It was the kind of place where the rays of light catch in perpetual clouds of dust, illuminating the air, making the space feel even bigger. The movement of the horses keeps the “light clouds” in motion in the barn and arena.
The instructor in his cowboy hat watched the volunteer guide the student through tacking the horse. Sitting back watching, then stepping up and explaining how he’d do it, when the volunteer became confused and put the stirrups in backwards, careful to say that while there are many ways to get there, there is a clear right and wrong result. It’s his job to make sure the horse and rider are safe, but the exact steps to tack and how it is executed don’t really matter to him, careful to frame his process as his alone. “This is how I do it. It may look silly, but I know I’ve got it right,” he said as he mimicking riding the horse in order to ensure he had the stirrup facing the correct direction. They went on to chat about the incredible amount of information volunteers have to deal with when they are first starting and the value of reinforcing the learnings over time until it just comes natural.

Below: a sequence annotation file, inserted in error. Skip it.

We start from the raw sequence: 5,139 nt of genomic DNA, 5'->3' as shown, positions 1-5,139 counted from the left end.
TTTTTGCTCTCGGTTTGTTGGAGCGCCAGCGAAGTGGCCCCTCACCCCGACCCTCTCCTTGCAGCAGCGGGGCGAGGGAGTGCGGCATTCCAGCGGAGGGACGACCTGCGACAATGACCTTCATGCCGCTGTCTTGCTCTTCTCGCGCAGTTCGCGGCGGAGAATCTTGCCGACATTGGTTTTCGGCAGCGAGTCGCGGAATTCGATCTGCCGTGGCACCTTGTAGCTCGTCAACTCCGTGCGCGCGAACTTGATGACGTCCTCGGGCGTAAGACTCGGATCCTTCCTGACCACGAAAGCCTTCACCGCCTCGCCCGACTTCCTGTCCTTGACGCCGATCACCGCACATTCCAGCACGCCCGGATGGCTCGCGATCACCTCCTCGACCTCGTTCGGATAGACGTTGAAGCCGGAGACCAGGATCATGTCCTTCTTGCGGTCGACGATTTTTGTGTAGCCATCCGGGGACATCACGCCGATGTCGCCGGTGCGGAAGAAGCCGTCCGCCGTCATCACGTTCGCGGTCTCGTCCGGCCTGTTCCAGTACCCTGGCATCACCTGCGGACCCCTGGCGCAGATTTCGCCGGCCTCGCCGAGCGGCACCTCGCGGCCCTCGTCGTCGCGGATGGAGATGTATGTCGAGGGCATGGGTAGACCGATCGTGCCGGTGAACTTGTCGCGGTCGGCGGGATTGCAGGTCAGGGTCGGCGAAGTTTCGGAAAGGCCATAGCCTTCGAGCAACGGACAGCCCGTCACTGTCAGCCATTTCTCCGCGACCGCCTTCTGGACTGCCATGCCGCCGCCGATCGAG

Later, as we waited for another student rider to arrive, the instructor talked about a video he’d recently watched demonstrating what he called “the cue before the cue.” He explained to the volunteer that only asking a horse to “walk on” or “whoa” doesn’t give the sizable animal much warning to start or stop an action that can take a tremendous amount of effort. Instead, the rider can work to be more deliberate about their own patterns of behavior in order to provide a consistent cue, whether through body language or verbal command, that lets the horse anticipate what will happen next allowing them to mentally and physically prepare.
As I watched the lesson, I thought back to the earlier moments in the barn. The cowboy instructor has been riding and working with horses his entire very-long life, and yet, he was flexible and generous with the volunteers, admitting that you never know what someone else can teach you when you keep the process flexible but the outcome rigid. I was also struck by how open and willing he was to adjust his thinking about something as fundamental as how you communicate with the horse. His lifetime of experience was compounded by a lifetime of knowing how to learn.
In my professional role, I deal with many of the same issues: how to onboard, how to learn and reinforce, teaching best practices, autonomy vs. rigidity, and communication. I’ll be thinking about the cue before the cue.